The cases can prove colorful, even including allegations of corporate espionage and sharp corporate practices -- not the sort of thing one typically thinks of when contemplating patent cases.  As such, patent holders with patents that may be relevant to a standard also have minefields of their own to navigate if they intend to participate in or influence standard setting.

As noted above, many SDOs, such as the IEEE, have been in the lead in developing more sophisticated patent policies that balance the interests of patent holders and industry members and take advantage of developed law. That said, the standard setting/IP interface is an extremely complex and fact-intensive area of law, and as such, no single case or set of facts are definitively conclusive when faced with such issues.

However, as cleantech companies and investors are going to be ever more involved and affected by the standard setting that shapes technological development and markets, each and all must do so being both mindful and informed of the complex risks and benefits of Intellectual Property impacting these standards.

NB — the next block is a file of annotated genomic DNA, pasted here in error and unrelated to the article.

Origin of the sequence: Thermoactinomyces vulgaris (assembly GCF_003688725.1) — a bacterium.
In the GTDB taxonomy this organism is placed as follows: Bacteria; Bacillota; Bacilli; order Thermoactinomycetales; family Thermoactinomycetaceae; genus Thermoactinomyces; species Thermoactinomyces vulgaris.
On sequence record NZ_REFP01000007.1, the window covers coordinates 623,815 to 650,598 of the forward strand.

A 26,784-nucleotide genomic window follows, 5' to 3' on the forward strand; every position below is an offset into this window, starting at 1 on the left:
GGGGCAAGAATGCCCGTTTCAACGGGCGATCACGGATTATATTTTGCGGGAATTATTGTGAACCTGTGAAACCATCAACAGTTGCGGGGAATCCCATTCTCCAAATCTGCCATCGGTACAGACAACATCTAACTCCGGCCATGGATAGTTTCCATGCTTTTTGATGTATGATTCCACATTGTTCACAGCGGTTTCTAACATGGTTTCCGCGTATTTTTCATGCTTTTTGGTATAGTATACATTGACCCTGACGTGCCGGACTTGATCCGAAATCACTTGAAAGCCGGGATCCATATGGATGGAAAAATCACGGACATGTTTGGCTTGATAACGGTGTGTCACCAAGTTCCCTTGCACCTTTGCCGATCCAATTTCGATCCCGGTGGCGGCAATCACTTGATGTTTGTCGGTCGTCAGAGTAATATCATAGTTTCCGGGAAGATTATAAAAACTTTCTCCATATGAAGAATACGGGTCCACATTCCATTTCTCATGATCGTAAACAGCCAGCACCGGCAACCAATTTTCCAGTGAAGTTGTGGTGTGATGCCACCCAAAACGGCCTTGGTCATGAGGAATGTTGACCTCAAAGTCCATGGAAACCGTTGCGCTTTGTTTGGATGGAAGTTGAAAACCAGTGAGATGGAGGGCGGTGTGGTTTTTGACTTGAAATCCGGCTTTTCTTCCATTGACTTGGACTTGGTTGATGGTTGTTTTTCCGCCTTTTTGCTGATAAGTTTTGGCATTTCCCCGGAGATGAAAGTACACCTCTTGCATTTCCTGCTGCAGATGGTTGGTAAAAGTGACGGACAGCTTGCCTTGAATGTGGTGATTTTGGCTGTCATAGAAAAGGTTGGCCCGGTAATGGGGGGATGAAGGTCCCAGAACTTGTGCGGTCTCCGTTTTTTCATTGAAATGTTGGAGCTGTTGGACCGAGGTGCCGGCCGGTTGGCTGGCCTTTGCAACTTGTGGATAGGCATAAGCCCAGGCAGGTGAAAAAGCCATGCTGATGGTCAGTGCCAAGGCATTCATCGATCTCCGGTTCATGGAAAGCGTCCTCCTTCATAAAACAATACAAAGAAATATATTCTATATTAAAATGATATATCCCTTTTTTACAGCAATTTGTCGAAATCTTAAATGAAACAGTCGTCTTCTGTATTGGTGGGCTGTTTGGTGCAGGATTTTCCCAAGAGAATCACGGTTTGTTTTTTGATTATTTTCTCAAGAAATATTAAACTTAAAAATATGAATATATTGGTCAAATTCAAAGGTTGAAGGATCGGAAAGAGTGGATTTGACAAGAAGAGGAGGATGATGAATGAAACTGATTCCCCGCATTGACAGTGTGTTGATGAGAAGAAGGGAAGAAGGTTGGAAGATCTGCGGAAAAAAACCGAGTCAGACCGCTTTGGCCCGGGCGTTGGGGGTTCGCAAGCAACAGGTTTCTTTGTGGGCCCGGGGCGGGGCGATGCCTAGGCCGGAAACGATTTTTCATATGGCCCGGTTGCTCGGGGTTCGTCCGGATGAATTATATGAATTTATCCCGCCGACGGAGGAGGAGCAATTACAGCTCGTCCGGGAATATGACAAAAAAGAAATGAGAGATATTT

Brian M. McGuire is an attorney at Frommer Lawrence & Haug LLP.  His practice focuses on procurement and enforcement of intellectual property rights, including patent prosecution, litigation, the preparation of patent infringement, validity and freedom-to-operate opinions, intellectual property due diligence, and client counseling on intellectual property matters. 

The case discussed in this article turned on theories of "indirect" patent infringement, which are beyond the scope of this paper.  However, one of the elements of an indirect infringement is that "direct infringement" must occur at some point.  The lower court found this "direct infringement" existed based on compliance with the standard.